Soccer Mommy, Paramore
Death Cab For Cutie, Paramore, Avril Lavigne, Max Martin, Balance and Composure, Now, now, Nirvana
Having grown up in the remote mining town of Roxby Downs, Jess Day adapted to her pre-
teen relocation to the city of Adelaide by putting feelings of loneliness and nostalgia to
music. The DIY approach she took to making music as an isolated teenager from her
bedroom has shaped the now 22-year-old singer/songwriter’s sound into moody indie pop
with hints of snarling punk attitude. Her freewheeling approach to songwriting, blended
with her distinctive voice has led to the creation of a sound and emotional vulnerability that belies her young age.
Get to know this week's triple j Unearthed Feature Artist, Jess Day!
Tell us about your music. How did you develop your sound?
In terms of sentiment, a lot of the music I have written, including the couple of songs I’ve released were inspired by romantic relationships. It’s definitely the thing I find easiest to write about as it’s a very cathartic process of voicing the things I can’t express within my own relationships. This extends to subjects such as heartbreak, being in love, anger, suffocation or losing autonomy in a relationship and jealousy. However, whilst I have a lot of content I still need to express in that realm. I’m trying to explore and develop my music into broader themes outside of that such as loneliness, depression, the tumultuous relationship we have with ourselves and the human condition. There’s more of an element of exposing myself and my vices very openly in these topics but I’m learning how to be more honest and real with my writing. On the more sonic side, I taught myself basic bedroom production and how to record and program the musical parts that a band would play. This meant I had complete creative control and flexibility around what I could write as a solo artist. My sound has also been moulded by the fact that I’m not the best guitarist or singer in the world so I decided to focus more on the art of song writing as a whole. I have very limited theoretical knowledge about music so I just play and sing relatively simple things that stir strong emotions in me.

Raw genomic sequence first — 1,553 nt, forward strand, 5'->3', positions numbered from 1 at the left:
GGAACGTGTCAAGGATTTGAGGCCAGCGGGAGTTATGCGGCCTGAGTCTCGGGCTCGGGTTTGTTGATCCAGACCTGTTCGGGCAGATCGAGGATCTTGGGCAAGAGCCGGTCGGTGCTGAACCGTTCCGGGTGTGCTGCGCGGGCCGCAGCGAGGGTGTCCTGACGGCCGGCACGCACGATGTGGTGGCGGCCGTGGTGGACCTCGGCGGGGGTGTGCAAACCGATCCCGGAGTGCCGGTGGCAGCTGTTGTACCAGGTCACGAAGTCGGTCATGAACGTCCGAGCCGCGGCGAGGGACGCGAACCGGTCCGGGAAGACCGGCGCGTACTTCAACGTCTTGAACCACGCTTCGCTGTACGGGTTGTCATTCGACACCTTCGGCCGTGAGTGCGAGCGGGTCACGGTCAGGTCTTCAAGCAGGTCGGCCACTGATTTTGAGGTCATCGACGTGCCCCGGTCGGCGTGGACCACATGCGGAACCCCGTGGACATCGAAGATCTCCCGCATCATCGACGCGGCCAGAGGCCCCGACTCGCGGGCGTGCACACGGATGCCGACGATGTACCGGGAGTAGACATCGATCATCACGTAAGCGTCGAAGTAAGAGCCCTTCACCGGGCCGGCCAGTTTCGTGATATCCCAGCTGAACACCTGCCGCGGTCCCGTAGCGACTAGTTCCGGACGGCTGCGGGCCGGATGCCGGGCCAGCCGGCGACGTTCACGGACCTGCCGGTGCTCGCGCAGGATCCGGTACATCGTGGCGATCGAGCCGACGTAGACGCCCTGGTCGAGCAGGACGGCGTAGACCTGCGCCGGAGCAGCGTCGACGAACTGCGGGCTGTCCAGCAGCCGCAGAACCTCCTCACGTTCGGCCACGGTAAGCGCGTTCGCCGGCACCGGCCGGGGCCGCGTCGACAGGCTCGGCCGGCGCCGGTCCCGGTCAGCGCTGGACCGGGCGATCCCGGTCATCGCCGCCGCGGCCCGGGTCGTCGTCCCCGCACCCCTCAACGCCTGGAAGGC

What’s your greatest source of inspiration for making music?
It used to be Hayley Williams and Paramore. From the ages of about 11 to 16 I was so inspired by seeing such a powerful front-woman and it made me feel capable of doing something really cool in music. They were the first introduction I had to my own emotions that I previously felt I couldn’t label or express. Shortly after, this turned out to be emotions that fall under the umbrella term of “teen angst” and manifested into a love of pop punk and rock music. There’s also been other bands that I connected with in the same way after that at different points in my life such as Death Cab For Cutie, Balance and Composure and Brand New. They’ve definitely shaped my sound.
What can punters expect from a Jess Day live show?
You can expect a lot of angry love songs. If you’re going through a breakup, come along! It might be very therapeutic for us to all get angry-sad together.
What’s the best advice you’ve been given and who was it from?
It’s a cliche but, “treat people the way you’d like to be treated”. That one’s from Mum and Dad.
What Australian track would you play to cheer up someone who was crying?
‘The Heart is a Muscle’ by Gang of Youths.
What Australian track would you play to someone to make them cry?
‘I Hate That You’re Happy’ by Tiny Little Houses.
You’re the DJ at a party. The dance floor is pumping. What Australian track do you put on next?
‘Untouched’ by The Veronicas.
What was the last local gig you went to? How was it?
It was a management label called “Planet Shh” launch party. It was with a few bands but the standouts for me were a band called Colourblind and Paradise Club. It was a really relaxed vibe at a cool, spacious but intimate venue called Chateau Apollo.
Tell us about the bands or people in the Adelaide music community that inspire you.
A folky sort of band called St Jacques. They have a very wholesome, happy energy and they’re doing something a little different. They’ll make you happy and nostalgic. Colourblind; I saw them a couple of weeks ago and felt pretty inspired. Their sound is kind of sad and angry and pretty emo which is probably why I liked it because that’s what I’d like to be writing more of myself. Alex Kay;she’s always organising really cool events and is responsible for a monthly Pop Punk music night called Taking Back Saturday, which gets me out of the house several times a year. Dan Crannitch; he looks after a lot of venues in Adelaide and is just generally very great to talk to about anything music related. He really cares a lot about artists.
What are your plans for 2019?
I’ve got some more music coming out throughout the year so I’m looking very forward to that. I’m just itching to get it all out there!View Profile Hide Interview